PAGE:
His statement came as the Government appeared to be employing a twin approach to calm the row, with an attempt to pacify Catholic MPs within the Labour Party on the one hand, and a growing Ministerial effort to make senior figures within the scientific community come out in support of the Government on the other.

But government efforts to cool the row appeared to be having little impact today, with Cormac Murphy-O’Connor, the most senior Roman Catholic clergy in Britain, raising the temperature further by echoing growing calls for MPs to be given a free vote on the Human Fertilisation and Embryology Bill.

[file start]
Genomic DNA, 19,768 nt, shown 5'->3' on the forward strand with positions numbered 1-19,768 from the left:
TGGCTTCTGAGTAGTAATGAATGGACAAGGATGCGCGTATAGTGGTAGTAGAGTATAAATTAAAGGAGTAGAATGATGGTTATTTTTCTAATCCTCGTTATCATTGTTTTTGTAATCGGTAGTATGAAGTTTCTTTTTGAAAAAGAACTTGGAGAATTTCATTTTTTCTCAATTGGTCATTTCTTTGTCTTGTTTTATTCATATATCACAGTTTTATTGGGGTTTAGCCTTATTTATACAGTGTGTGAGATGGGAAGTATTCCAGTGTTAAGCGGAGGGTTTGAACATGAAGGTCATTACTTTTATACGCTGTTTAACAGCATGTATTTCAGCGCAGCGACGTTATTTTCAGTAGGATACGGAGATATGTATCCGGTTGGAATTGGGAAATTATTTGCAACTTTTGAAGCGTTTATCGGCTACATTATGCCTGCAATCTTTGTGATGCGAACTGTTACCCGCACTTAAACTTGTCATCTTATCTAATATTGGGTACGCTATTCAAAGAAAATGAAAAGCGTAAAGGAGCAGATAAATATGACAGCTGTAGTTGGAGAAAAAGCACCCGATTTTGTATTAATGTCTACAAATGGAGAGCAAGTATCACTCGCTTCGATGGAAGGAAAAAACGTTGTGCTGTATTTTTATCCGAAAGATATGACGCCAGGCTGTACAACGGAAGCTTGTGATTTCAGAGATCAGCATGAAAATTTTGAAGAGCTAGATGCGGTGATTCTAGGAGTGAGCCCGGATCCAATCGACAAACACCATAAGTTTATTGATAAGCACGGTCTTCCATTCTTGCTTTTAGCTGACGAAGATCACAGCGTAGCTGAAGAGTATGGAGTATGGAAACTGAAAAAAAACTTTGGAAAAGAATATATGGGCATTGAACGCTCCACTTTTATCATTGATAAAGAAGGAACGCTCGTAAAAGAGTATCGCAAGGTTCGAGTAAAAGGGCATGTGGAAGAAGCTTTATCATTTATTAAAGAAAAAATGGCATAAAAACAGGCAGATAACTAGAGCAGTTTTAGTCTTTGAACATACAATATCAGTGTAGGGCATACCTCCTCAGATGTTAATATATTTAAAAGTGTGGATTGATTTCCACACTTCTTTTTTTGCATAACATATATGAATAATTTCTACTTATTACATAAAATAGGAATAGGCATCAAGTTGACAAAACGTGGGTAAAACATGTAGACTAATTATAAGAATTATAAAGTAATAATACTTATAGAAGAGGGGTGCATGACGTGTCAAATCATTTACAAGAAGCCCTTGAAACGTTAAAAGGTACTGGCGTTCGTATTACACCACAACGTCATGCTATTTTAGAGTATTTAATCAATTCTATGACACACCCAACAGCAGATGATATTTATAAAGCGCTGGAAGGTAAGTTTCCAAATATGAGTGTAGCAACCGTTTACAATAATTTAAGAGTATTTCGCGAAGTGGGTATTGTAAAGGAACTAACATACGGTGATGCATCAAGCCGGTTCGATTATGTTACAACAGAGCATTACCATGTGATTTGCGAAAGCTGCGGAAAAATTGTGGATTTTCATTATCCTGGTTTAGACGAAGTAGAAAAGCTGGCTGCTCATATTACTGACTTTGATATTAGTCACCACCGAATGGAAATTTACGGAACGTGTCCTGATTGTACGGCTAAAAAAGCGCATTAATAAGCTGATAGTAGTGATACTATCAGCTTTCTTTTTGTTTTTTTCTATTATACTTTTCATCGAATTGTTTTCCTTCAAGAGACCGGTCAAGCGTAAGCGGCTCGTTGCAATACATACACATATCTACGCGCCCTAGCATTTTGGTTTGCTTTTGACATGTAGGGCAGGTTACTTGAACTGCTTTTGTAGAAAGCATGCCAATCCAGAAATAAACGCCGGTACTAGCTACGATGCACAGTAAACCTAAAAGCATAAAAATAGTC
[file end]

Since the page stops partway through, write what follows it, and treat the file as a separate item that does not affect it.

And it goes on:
….The row showed no sign of calming, however, with Cardinal O’Connor becoming the most senior Catholic clergyman to call publicly for Labour MPs to be granted a free vote when the bill is debated in May.

“I think Catholics in politics have got to act according to their Catholic convictions, so have other Christians, so have other politicians,” he told Sky News.

“Certainly, there are some aspects of this bill on which I believe there ought to be a free vote, because Catholics and others will want to vote according to their conscience. I don’t think it should be subject to the party whip.”

The leader of Catholics in Scotland, Cardinal Keith O’Brien, echoed his sentiments by using his Easter Sunday sermon at St Mary’s Cathedral in Edinburgh to brand the bill “monstrous attack on human rights, human dignity and human life” which will allow experiments of “Frankenstein proportion”.